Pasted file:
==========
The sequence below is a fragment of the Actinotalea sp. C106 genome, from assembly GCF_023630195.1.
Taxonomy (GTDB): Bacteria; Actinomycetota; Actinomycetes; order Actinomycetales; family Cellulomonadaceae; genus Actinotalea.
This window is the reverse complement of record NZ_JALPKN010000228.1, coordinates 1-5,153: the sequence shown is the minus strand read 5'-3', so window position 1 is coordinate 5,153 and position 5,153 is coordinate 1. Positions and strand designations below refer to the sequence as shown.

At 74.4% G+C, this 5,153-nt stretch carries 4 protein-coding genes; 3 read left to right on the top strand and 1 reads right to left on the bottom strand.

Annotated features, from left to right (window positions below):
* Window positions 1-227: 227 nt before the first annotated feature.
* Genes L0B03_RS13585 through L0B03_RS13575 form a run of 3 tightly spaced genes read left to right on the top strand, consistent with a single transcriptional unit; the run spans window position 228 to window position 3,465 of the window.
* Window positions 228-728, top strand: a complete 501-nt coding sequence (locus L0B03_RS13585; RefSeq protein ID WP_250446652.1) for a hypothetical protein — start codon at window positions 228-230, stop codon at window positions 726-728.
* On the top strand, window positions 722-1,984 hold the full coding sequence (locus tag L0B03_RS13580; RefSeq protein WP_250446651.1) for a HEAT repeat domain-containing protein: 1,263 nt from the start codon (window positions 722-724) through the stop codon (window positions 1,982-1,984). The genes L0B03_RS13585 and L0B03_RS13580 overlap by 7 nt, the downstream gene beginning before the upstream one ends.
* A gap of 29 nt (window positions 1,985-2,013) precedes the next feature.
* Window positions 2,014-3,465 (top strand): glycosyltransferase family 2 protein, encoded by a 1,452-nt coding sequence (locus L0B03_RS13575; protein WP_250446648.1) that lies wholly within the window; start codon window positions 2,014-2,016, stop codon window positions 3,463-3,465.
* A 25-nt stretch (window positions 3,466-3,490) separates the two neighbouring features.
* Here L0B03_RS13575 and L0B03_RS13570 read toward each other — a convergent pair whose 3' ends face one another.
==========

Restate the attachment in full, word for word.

The sequence below is a fragment of the Actinotalea sp. C106 genome, from assembly GCF_023630195.1.
Taxonomy (GTDB): Bacteria; Actinomycetota; Actinomycetes; order Actinomycetales; family Cellulomonadaceae; genus Actinotalea.
This window is the reverse complement of record NZ_JALPKN010000228.1, coordinates 1-5,153: the sequence shown is the minus strand read 5'-3', so window position 1 is coordinate 5,153 and position 5,153 is coordinate 1. Positions and strand designations below refer to the sequence as shown.

At 74.4% G+C, this 5,153-nt stretch carries 4 protein-coding genes; 3 read left to right on the top strand and 1 reads right to left on the bottom strand.

Annotated features, from left to right (window positions below):
* Window positions 1-227: 227 nt before the first annotated feature.
* Genes L0B03_RS13585 through L0B03_RS13575 form a run of 3 tightly spaced genes read left to right on the top strand, consistent with a single transcriptional unit; the run spans window position 228 to window position 3,465 of the window.
* Window positions 228-728, top strand: a complete 501-nt coding sequence (locus L0B03_RS13585; RefSeq protein ID WP_250446652.1) for a hypothetical protein — start codon at window positions 228-230, stop codon at window positions 726-728.
* On the top strand, window positions 722-1,984 hold the full coding sequence (locus tag L0B03_RS13580; RefSeq protein WP_250446651.1) for a HEAT repeat domain-containing protein: 1,263 nt from the start codon (window positions 722-724) through the stop codon (window positions 1,982-1,984). The genes L0B03_RS13585 and L0B03_RS13580 overlap by 7 nt, the downstream gene beginning before the upstream one ends.
* A gap of 29 nt (window positions 1,985-2,013) precedes the next feature.
* Window positions 2,014-3,465 (top strand): glycosyltransferase family 2 protein, encoded by a 1,452-nt coding sequence (locus L0B03_RS13575; protein WP_250446648.1) that lies wholly within the window; start codon window positions 2,014-2,016, stop codon window positions 3,463-3,465.
* A 25-nt stretch (window positions 3,466-3,490) separates the two neighbouring features.
* Here L0B03_RS13575 and L0B03_RS13570 read toward each other — a convergent pair whose 3' ends face one another.